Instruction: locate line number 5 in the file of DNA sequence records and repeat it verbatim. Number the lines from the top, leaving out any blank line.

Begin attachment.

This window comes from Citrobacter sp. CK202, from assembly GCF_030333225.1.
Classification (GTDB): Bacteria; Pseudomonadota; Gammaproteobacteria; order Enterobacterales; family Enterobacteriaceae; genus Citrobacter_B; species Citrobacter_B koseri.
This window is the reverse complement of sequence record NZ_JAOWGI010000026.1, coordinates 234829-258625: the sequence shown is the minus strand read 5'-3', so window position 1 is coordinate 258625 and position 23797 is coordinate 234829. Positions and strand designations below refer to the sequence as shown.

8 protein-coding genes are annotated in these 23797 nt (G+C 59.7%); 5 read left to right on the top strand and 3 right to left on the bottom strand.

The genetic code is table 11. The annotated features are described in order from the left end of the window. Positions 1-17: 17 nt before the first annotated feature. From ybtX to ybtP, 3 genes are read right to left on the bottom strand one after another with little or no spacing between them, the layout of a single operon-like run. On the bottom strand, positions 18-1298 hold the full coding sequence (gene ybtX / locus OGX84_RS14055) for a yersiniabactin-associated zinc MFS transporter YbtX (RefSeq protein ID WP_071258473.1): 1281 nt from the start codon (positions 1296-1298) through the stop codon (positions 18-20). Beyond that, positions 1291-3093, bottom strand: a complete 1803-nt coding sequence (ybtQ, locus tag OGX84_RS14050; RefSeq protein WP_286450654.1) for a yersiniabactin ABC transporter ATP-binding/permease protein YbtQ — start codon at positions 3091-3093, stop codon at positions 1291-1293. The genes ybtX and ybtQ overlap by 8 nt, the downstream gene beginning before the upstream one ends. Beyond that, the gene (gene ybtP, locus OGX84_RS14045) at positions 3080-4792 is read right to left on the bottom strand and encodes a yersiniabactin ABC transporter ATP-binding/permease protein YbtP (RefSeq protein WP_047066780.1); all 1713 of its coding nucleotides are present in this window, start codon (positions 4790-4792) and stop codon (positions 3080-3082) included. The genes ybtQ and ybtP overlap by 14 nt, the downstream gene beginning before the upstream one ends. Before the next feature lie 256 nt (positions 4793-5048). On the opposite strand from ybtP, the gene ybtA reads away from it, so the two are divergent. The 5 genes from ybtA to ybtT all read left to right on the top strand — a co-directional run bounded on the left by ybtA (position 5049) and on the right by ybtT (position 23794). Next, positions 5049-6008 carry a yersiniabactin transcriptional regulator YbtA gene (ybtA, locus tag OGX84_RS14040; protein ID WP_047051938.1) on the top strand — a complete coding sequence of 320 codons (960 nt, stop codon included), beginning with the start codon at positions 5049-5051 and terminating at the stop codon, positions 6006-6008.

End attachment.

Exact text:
The genetic code is table 11. The annotated features are described in order from the left end of the window. Positions 1-17: 17 nt before the first annotated feature. From ybtX to ybtP, 3 genes are read right to left on the bottom strand one after another with little or no spacing between them, the layout of a single operon-like run. On the bottom strand, positions 18-1298 hold the full coding sequence (gene ybtX / locus OGX84_RS14055) for a yersiniabactin-associated zinc MFS transporter YbtX (RefSeq protein ID WP_071258473.1): 1281 nt from the start codon (positions 1296-1298) through the stop codon (positions 18-20). Beyond that, positions 1291-3093, bottom strand: a complete 1803-nt coding sequence (ybtQ, locus tag OGX84_RS14050; RefSeq protein WP_286450654.1) for a yersiniabactin ABC transporter ATP-binding/permease protein YbtQ — start codon at positions 3091-3093, stop codon at positions 1291-1293. The genes ybtX and ybtQ overlap by 8 nt, the downstream gene beginning before the upstream one ends. Beyond that, the gene (gene ybtP, locus OGX84_RS14045) at positions 3080-4792 is read right to left on the bottom strand and encodes a yersiniabactin ABC transporter ATP-binding/permease protein YbtP (RefSeq protein WP_047066780.1); all 1713 of its coding nucleotides are present in this window, start codon (positions 4790-4792) and stop codon (positions 3080-3082) included. The genes ybtQ and ybtP overlap by 14 nt, the downstream gene beginning before the upstream one ends. Before the next feature lie 256 nt (positions 4793-5048). On the opposite strand from ybtP, the gene ybtA reads away from it, so the two are divergent. The 5 genes from ybtA to ybtT all read left to right on the top strand — a co-directional run bounded on the left by ybtA (position 5049) and on the right by ybtT (position 23794). Next, positions 5049-6008 carry a yersiniabactin transcriptional regulator YbtA gene (ybtA, locus tag OGX84_RS14040; protein ID WP_047051938.1) on the top strand — a complete coding sequence of 320 codons (960 nt, stop codon included), beginning with the start codon at positions 5049-5051 and terminating at the stop codon, positions 6006-6008.